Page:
Phil Mickelson’s love of gambling is well-known. He’s never been secretive about his desire to have some action on games and his money matches in practice rounds on Tour (and now with LIV Golf) are legendary — and LIV even makes videos of them for the public.
However, that love of gambling has gotten Phil into some issues and is part of why he joined LIV, with a reported $40 million in losses in the early 2010s alone. That number is apparently only scratching the surface, as legendary sports gambler Billy Walters released an excerpt from his new book in Golf Digest that includes two chapters on Mickelson, as the two had a partnership for a few years, offering up detailed records of Phil’s wild betting. There’s a lot to take in and I highly suggest reading the full excerpt, as it alleges Phil tried to bet $400,000 on the 2012 Ryder Cup he was playing in — which would’ve lost — but Walters refused. It also includes a full on accounting of how much Phil was betting and how often, with some absolutely stunning figures.
They said it was nothing for Phil to bet $20,000 a game on long-shot, five-team NBA parlays. Or wager $100,000 or $200,000 a game on football, basketball, and baseball. Based upon my detailed betting records and additional records provided by the sources, here is a snapshot of Phil’s gambling habit between 2010 and 2014:Advertisement
• He bet $110,000 to win $100,000 a total of 1,115 times.
• On 858 occasions, he bet $220,000 to win $200,000. (The sum of those 1,973 gross wagers came to more than $311 million.)
• In 2011 alone, he made 3,154 bets—an average of nearly nine per day.Advertisement
• On one day in 2011 (June 22), he made forty-three bets on major-league baseball games, resulting in $143,500 in losses.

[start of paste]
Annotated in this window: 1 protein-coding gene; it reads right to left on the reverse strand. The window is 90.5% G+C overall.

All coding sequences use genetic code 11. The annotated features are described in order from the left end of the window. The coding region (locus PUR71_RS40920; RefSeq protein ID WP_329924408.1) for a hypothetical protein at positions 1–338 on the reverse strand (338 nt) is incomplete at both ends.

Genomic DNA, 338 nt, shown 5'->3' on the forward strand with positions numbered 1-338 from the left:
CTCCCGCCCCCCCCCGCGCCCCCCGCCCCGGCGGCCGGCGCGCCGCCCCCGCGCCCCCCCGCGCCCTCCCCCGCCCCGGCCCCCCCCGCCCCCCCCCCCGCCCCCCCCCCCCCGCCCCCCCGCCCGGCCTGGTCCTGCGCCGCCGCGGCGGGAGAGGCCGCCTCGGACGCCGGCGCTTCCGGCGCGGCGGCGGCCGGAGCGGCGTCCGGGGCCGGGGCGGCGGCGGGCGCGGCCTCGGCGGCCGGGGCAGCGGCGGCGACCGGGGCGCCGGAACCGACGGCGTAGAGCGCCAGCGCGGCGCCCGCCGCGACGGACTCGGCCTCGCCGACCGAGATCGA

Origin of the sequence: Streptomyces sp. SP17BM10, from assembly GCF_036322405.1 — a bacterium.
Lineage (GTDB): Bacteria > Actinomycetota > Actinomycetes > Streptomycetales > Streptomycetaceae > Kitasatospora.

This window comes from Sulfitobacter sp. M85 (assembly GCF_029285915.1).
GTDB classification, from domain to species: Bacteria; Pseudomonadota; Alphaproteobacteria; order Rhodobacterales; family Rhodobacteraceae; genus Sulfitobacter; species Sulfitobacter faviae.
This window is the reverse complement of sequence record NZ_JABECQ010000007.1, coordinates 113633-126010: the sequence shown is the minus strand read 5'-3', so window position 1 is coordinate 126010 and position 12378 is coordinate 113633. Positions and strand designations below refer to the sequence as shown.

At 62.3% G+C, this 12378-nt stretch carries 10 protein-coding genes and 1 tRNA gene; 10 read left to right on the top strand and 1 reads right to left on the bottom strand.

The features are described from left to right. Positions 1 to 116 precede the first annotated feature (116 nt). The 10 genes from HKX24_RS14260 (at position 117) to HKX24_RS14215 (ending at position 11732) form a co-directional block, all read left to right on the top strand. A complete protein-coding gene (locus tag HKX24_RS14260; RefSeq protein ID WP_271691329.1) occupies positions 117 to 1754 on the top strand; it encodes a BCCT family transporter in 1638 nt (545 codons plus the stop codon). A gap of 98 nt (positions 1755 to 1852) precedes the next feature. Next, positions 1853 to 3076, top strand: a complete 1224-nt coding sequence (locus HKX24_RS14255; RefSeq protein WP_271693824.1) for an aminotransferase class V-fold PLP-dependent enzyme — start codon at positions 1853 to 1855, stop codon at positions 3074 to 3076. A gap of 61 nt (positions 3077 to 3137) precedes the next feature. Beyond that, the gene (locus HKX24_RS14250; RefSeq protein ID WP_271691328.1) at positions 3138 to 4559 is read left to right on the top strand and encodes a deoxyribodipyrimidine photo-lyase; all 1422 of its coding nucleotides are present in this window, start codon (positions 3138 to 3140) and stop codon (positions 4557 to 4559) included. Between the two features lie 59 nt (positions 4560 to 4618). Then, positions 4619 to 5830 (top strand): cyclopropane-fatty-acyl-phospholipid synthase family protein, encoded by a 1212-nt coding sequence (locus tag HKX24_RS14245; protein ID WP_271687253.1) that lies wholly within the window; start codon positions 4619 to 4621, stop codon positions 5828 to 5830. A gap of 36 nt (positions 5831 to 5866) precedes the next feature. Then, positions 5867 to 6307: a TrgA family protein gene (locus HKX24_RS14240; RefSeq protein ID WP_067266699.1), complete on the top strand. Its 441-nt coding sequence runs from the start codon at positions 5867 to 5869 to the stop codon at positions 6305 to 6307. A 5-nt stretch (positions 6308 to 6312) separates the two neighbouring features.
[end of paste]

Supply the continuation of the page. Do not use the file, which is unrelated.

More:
• He made a staggering 7,065 wagers on football, basketball, and baseball.AdvertisementAdvertisement
Based on our relationship and what I’ve since learned from others, Phil’s gambling losses approached not $40 million as has been previously reported, but much closer to $100 million. In all, he wagered a total of more than $1 billion during the past three decades.
The only other person I know who surpassed that kind of volume is me.
I enjoy spraying the board with bets as much as anyone, as having a little action definitely keeps me a little more locked in on games, but to have that much volume with that much at stake is truly insane. And this isn’t just hearsay, as Walters kept detailed records of bets made during his partnership with Mickelson and knows firsthand how much Mickelson was heaving. Part of the reason his partnership with Walters ended was the sportsbooks realized Phil was winning too much and his betting was “too disciplined” which raised red flags that he wasn’t just making the bets himself.
It’s hard to decide what the most jaw-dropping part of this excerpt is, as I’m torn between $20,000 5-team long-shot NBA parlays and likely betting $1 billion in total, but I think the funniest one is making 43 MLB bets in one day and losing six figures in the middle of June. Mickelson’s gambling debts were allegedly part of what led him to chase the LIV Golf money, and if Walters’ estimate is right and the $40 million report was not even close to the amount he’s lost, it’s no surprise he was chasing that payday.